In any normal year Andy Murray would be assured the BBC Sports Personality of the Year. Brushing aside lame attempts at humour by those who insist the Scotsman is somewhat deficient in a key ingredient of the title - just look at what he has achieved. He finally put to bed that much trotted out quote regarding the years that have passed since Fred Perry won a Grand Slam. Andy Murray, US Open Champion, was not just a contender anymore. Of course it wasn't his first big title of the year, that had come in August at Wimbledon. The traditional green painted over in a bright shade of purple and adorned with five interlocking rings. Murray took gold unexpectedly. So what of those for whom gold was expected.
Literally is a much misused adverb these days, but Jessica Ennis literally was the postergirl for the games. Nowhere did the weight of expectation fall more heavily than on the slight frame of the Sheffield athlete. Not that it showed. Ennis was speed personified. In the 100m hurdles she glided over in 12.54 seconds, a time never before seen in the heptathlon. It matched exactly the time which took gold in the individual event of the previous games. Ennis followed that up with a PB in the 200m. After day one that weight of expectation was now laced with anticipation.
In Daegu a year before, Ennis had been expected to win and hadn't. This time there was something different. Sports people like to tell us that you write your own destiny. If there was a time to doubt this fundamental belief it came around 9pm on a Saturday night in August when destiny wrote the script. It was a night which rained glory for Team GB. None more so than for Jessica Ennis. I'd argue that Ennis' gold was the biggest of the games. The most emotional, though Mo Farah's double was a close second. However Ennis was first. Her gold seemed to be the one which took hold of the nation and lifted it to new heights. If our swimmers had taken us into the second week with doubts still remaining, Our athletes killed off any such doubt, and it all started on that Saturday.
So I believe, despite whatever the phone lines at the BBC come up with, Jessica Ennis is the true Sports Personality of 2012. Not just for her, but for the unsung hero that his her coach, Toni Minichiello. The supercoach who rebuilt Ennis after a fractured foot, and turned a light-weight Athlete into one of the finest heptathletes there has ever been. I like Jessica. I like her down-to-earth manner. I like her drive, and her determination, and I like the fact that she is a true Ambassador for Britain. However, it's here where I must take off my Union Jack cape and stop singing Rule Britannia. For I am a weak patriot.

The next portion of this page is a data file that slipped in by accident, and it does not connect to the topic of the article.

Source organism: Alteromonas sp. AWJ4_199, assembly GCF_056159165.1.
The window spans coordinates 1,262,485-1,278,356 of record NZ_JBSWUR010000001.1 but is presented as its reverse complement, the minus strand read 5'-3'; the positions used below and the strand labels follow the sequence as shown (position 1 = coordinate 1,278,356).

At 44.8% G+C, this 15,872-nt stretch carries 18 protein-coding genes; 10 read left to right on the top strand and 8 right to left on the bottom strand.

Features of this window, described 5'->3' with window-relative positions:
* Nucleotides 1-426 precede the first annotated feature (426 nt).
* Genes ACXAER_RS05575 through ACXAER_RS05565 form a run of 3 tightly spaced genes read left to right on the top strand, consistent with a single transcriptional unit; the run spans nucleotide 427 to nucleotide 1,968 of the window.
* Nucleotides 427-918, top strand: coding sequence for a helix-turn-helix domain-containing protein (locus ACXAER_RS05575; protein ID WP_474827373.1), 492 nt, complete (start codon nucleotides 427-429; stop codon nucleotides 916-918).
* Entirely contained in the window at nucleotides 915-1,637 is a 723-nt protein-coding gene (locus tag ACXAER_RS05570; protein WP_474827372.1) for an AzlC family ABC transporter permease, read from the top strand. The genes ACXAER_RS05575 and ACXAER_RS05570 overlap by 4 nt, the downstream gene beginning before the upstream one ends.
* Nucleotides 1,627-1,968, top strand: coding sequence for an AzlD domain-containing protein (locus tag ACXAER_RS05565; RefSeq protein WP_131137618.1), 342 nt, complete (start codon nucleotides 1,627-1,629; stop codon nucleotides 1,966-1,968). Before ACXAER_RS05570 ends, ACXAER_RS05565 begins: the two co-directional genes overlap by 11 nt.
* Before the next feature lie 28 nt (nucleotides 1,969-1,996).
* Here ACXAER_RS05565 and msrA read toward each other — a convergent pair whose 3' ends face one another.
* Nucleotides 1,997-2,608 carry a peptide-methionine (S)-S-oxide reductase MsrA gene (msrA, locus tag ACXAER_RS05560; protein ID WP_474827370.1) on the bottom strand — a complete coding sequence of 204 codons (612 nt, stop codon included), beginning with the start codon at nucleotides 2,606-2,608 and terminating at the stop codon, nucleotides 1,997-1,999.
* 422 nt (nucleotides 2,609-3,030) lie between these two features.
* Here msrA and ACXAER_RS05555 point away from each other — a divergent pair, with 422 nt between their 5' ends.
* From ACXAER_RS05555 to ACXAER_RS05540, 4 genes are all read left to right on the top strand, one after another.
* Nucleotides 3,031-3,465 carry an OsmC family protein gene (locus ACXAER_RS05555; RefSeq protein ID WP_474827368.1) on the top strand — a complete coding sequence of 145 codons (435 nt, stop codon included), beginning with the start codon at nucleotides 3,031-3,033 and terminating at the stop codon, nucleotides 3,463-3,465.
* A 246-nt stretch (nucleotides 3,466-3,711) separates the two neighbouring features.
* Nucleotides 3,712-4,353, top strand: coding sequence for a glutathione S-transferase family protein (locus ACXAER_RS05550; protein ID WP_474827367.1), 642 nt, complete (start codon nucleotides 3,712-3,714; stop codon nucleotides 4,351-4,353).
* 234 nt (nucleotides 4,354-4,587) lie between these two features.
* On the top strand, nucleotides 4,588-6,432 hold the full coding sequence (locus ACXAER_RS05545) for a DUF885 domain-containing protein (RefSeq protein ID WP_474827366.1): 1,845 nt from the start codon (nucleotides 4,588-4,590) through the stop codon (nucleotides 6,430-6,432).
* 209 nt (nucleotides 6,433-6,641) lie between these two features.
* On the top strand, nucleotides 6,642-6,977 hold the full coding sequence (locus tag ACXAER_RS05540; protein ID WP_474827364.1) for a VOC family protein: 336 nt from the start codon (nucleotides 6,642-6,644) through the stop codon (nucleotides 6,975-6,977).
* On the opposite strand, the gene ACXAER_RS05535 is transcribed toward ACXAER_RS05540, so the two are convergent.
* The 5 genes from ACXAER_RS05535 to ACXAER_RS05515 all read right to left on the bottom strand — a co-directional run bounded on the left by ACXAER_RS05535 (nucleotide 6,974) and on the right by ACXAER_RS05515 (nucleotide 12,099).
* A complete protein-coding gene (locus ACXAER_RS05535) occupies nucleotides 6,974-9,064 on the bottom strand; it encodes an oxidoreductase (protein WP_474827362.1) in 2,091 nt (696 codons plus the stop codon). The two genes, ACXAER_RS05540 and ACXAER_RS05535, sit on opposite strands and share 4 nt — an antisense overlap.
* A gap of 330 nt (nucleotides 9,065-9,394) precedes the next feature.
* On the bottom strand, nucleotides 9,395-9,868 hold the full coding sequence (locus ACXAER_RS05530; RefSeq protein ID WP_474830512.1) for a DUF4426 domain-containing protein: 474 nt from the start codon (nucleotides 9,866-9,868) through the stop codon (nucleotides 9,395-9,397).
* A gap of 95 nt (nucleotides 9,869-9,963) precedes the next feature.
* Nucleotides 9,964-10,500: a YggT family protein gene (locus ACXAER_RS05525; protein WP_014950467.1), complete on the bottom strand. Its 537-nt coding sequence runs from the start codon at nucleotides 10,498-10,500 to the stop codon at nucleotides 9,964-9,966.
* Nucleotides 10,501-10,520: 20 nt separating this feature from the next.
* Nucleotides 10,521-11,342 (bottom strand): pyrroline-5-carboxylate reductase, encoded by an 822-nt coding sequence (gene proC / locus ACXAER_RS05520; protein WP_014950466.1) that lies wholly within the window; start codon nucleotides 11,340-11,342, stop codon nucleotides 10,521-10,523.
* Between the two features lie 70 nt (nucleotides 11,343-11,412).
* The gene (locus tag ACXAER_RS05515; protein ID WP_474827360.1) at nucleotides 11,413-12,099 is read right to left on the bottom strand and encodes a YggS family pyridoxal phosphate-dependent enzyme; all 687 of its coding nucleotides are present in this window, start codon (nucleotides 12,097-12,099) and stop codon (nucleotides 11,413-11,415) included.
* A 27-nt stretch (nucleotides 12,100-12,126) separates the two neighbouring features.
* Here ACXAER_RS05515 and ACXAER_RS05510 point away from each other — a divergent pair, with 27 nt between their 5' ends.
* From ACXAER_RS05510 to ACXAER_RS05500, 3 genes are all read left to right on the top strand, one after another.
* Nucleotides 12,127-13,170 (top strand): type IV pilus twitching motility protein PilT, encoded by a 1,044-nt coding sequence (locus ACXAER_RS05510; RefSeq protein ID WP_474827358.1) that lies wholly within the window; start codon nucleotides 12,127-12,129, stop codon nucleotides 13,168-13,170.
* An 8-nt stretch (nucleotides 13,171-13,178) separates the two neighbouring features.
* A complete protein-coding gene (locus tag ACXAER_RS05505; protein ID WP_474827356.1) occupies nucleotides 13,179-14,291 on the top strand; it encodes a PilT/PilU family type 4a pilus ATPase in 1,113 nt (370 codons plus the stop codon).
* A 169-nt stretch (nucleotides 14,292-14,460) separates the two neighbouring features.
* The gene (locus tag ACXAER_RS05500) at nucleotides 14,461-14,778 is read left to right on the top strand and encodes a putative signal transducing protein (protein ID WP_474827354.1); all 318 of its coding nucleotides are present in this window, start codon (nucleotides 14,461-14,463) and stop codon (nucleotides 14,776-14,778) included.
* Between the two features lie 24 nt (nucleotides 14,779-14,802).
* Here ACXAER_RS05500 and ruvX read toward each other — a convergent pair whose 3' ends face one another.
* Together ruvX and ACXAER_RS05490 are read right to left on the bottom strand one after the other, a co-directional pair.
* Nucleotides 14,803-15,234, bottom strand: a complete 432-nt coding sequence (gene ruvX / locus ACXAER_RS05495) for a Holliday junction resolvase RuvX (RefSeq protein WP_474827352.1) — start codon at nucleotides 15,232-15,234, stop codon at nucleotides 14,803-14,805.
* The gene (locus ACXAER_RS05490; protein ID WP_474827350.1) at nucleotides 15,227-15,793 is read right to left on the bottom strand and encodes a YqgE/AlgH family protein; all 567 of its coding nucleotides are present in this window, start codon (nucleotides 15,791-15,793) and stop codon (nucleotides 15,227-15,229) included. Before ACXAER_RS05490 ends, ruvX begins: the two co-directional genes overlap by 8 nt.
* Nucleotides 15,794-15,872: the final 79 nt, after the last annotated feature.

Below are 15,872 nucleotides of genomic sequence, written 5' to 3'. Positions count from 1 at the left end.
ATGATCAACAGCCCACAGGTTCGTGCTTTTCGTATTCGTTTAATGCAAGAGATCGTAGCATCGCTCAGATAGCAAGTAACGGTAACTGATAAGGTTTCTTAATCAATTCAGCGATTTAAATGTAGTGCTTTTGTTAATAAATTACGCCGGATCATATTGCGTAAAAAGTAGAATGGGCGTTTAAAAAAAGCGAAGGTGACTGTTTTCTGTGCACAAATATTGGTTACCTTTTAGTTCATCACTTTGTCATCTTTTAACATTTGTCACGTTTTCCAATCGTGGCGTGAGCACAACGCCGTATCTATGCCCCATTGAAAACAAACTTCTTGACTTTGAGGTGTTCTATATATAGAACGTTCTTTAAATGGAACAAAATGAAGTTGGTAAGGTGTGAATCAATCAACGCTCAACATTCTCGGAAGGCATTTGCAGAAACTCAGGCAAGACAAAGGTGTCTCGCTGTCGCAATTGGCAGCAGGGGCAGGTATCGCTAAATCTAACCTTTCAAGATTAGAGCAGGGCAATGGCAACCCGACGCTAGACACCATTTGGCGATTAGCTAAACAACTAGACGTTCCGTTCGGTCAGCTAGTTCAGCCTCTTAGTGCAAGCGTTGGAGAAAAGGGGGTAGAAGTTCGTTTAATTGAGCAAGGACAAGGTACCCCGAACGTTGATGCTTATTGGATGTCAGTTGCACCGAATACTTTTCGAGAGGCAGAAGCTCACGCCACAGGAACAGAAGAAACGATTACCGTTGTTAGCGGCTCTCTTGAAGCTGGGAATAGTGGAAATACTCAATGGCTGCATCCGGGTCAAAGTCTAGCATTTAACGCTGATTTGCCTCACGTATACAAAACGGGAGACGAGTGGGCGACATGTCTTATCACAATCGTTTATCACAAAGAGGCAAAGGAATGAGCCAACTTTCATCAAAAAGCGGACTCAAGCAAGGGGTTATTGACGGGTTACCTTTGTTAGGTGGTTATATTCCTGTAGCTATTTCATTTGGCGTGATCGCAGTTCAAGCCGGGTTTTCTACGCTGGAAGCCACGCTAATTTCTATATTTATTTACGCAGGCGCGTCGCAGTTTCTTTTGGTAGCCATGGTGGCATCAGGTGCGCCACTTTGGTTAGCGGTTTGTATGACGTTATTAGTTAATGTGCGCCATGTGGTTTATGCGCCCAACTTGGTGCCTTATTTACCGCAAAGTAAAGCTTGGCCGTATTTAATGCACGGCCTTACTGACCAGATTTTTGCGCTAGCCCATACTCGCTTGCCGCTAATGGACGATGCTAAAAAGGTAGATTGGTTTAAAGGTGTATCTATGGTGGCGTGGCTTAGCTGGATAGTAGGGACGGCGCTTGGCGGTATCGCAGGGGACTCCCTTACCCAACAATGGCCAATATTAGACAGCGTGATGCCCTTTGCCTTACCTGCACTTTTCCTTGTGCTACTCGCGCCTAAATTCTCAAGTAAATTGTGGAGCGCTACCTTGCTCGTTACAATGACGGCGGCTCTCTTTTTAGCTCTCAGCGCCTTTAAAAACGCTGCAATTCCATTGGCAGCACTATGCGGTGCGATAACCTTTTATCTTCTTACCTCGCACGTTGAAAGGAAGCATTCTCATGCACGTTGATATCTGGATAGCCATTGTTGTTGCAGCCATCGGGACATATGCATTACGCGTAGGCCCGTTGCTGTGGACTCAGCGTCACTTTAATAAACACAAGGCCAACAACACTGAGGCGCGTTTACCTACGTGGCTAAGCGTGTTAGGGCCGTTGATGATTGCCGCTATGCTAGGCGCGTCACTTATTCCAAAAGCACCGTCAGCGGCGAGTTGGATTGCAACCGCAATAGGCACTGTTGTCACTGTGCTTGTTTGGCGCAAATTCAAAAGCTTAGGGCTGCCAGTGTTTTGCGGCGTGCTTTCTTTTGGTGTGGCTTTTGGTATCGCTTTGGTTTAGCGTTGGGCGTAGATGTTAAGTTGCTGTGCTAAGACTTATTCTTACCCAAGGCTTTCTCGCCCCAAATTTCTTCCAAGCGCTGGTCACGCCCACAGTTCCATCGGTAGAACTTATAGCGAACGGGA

I've long argued that the heptathlon would make perfect Saturday night viewing. It's packed full of personalities and each one has their strengths and weaknesses. I'd take it over the X-factor or whatever Ant and Dec are peddling on ITV these days. So you might expect that I was cheering Jess on all the way on that historic night. I'm sorry to admit I wasn't. Don't get me wrong, I was thrilled, delighted, and even quite emotional that she won. Though hand on heart it was another I wanted to see wearing the Gold.
At the 2011 World Championships the diminutive Ennis had been usurped by a Russian Athlete. Tatiana Chernova could be from central casting. Tall, blonde, powerful, and glamourous she would be perfect addition to any Bond film. Indeed when I finally put pen to paper on that spy novel, I've always wanted to write but keep kicking the can further down the road, Chernova will be my muse. She is also a dear friend.
Less than a couple of hours after being crowned World Champion we spoke. Her first words to me were "How are you?" She'd just won gold at the World Champs and she wanted to know how my day was. How can you not like someone who is so genuinely modest and self-effacing?
I've followed Ennis' career with interest long before she became a household name. I've seen national newspapers fawn over her, where once I could not drum up any column inches for the athlete, and I've read interviews written up by journalists whose interest in athletics lasts only as long as their short assignment. Less than a week after the games I phoned a national newspaper with an interesting athletics story only to be told. "Sorry, we're done with Olympics stuff now, it's back to the football."
So I hope Jess wins Sports Personality of the Year and I hope that the media will take more of an interest in our future athletes. Athletes such as Katarina Johnson-Thompson who I predict will be the next gold medal heptathlete Britain produces - no pressure. By then perhaps my conflict of interest will have subsided and I can cheer on KJT as both a friend and fellow Brit. As it is, come the World Championships next year, it's a case of sorry Country, my friend needs me. I'm hoping Tatiana will win back her crown.
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